Dear Scale, please... have mercy on me.
Let’s be honest. Who hasn’t trembled standing in front of the scale?
Why we have such a complicated relationship with it is one question. For the time being, let’s try to answer a different one: when is it best to weigh yourself?
Monday morning? Don’t torture yourself. Who wants to start the work week feeling guilty about weekend indulgences?
What about Tuesday? Still too early.
Wednesday morning? Maybe...there’s a slight possibility that by Wednesday the “sins” from the weekend will have started to melt away, with the scale delivering a verdict you could accept.
Thursday? Better to avoid it. Usually by the third day of sticking to a strict food plan, we need a little break, and the scale isn’t forgiving.
Friday? Oh, happy Friday... the day our gastronomic sins start reaching the “unforgiveable” stage.
Saturday? Sunday? No comment.
The Verdict typically brings with it an ego blow. In extreme cases, we may lash out at our loved ones (perhaps those who generously cook all those memorable meals for us); in average cases, we may feel the urge to destroy all the mirrors we encounter during the day.
But then there are those rare days when the scale shows us a number we consider a reward for all our sacrifices. In the meantime, we continue to approach it with hesitation, with some variation of the same question always in mind: “What if I already gained back the 1,32 pounds I just lost?”
So now we’ve come to the first tip in my series of slow living advice for The Florentine: treat the scale as a tool, not an enemy.
Instead of wasting energy feeling guilty for putting on some weight (or simply assuming, perhaps mistakenly, that you’ve put on weight), approach your body as a well-equipped, data-emitting GPS. If you take the time to listen to it, and to follow its directions, you can be sure you’ll reach and remain at your ideal weight.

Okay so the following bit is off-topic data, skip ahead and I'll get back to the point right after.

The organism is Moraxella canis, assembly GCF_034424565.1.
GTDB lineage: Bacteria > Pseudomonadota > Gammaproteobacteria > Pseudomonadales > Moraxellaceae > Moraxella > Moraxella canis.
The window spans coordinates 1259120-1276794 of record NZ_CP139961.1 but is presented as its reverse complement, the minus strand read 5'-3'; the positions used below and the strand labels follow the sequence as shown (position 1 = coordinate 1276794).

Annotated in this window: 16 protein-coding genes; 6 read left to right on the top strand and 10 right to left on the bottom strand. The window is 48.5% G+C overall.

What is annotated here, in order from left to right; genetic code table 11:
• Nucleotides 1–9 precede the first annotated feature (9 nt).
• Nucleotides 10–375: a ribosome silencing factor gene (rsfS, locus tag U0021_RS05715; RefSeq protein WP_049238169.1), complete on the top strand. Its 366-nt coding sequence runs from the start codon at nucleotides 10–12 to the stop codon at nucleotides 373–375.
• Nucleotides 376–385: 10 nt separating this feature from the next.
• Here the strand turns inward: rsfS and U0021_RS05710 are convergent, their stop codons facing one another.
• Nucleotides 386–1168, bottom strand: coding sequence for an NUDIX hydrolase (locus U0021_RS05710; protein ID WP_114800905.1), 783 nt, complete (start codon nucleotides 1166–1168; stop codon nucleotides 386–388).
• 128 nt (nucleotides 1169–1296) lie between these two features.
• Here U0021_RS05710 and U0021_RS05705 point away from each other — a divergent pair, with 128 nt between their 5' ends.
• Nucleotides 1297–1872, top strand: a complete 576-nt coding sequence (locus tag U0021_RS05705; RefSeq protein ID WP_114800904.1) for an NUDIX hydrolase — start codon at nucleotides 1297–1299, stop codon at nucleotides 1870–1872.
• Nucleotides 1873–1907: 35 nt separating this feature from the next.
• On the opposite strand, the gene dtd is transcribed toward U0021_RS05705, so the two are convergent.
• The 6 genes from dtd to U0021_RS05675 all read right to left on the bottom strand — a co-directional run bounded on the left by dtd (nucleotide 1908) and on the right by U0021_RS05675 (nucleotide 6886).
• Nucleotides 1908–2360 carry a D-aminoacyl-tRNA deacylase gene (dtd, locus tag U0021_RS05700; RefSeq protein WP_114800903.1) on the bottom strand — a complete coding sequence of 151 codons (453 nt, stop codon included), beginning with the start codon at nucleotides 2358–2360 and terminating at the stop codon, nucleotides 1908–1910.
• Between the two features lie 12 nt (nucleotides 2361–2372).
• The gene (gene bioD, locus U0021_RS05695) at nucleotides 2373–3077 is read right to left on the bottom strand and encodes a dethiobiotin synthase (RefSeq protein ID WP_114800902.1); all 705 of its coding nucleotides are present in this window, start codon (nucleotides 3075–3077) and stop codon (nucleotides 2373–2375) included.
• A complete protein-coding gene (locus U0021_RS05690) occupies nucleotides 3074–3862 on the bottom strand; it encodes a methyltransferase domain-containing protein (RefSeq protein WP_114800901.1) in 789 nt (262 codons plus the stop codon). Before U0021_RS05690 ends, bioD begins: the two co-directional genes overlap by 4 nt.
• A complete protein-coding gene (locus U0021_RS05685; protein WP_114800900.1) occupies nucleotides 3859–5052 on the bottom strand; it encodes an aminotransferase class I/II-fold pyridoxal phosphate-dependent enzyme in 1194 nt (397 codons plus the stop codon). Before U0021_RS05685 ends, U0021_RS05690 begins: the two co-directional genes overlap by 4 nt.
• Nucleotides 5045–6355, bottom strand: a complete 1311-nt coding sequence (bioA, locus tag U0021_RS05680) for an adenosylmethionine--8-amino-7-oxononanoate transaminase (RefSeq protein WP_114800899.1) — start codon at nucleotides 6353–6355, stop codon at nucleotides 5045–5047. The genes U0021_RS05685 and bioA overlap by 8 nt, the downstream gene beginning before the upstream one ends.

What is the true meaning of eating together?
This is one of our most meaningful human rituals and yet we don’t always treat it as such: eating together should, in part, mean waiting for the other person or people around the table with you before picking up your fork. It goes far deeper than just good manners.
Awareness is key: it is important to realize and recognize together that we will soon be sharing something with people whom, usually, we hold dear to us.
Too often we sit down at the table and people start eating without observing if everyone has all they need, without appreciating the moment together. Lost as we are in our thoughts and to-do lists, we may not even realize we have started eating prematurely ourselves. How can we avoid these all-too-common contemporary experiences and get back to really eating together?
My second tip is table-based: take a moment—just a moment!—with your fellow diners before beginning to eat
as a way of acknowledging the meaning of sharing a meal together. You could give thanks together for the person who prepared the food; take a few seconds to sound off about the scents and colors of the food before you; or simply look each other in the eyes to express gratitude for this peaceful and nourishing moment of rest.
Eating together—really together—is one of the most beautiful “nutrients” that exists.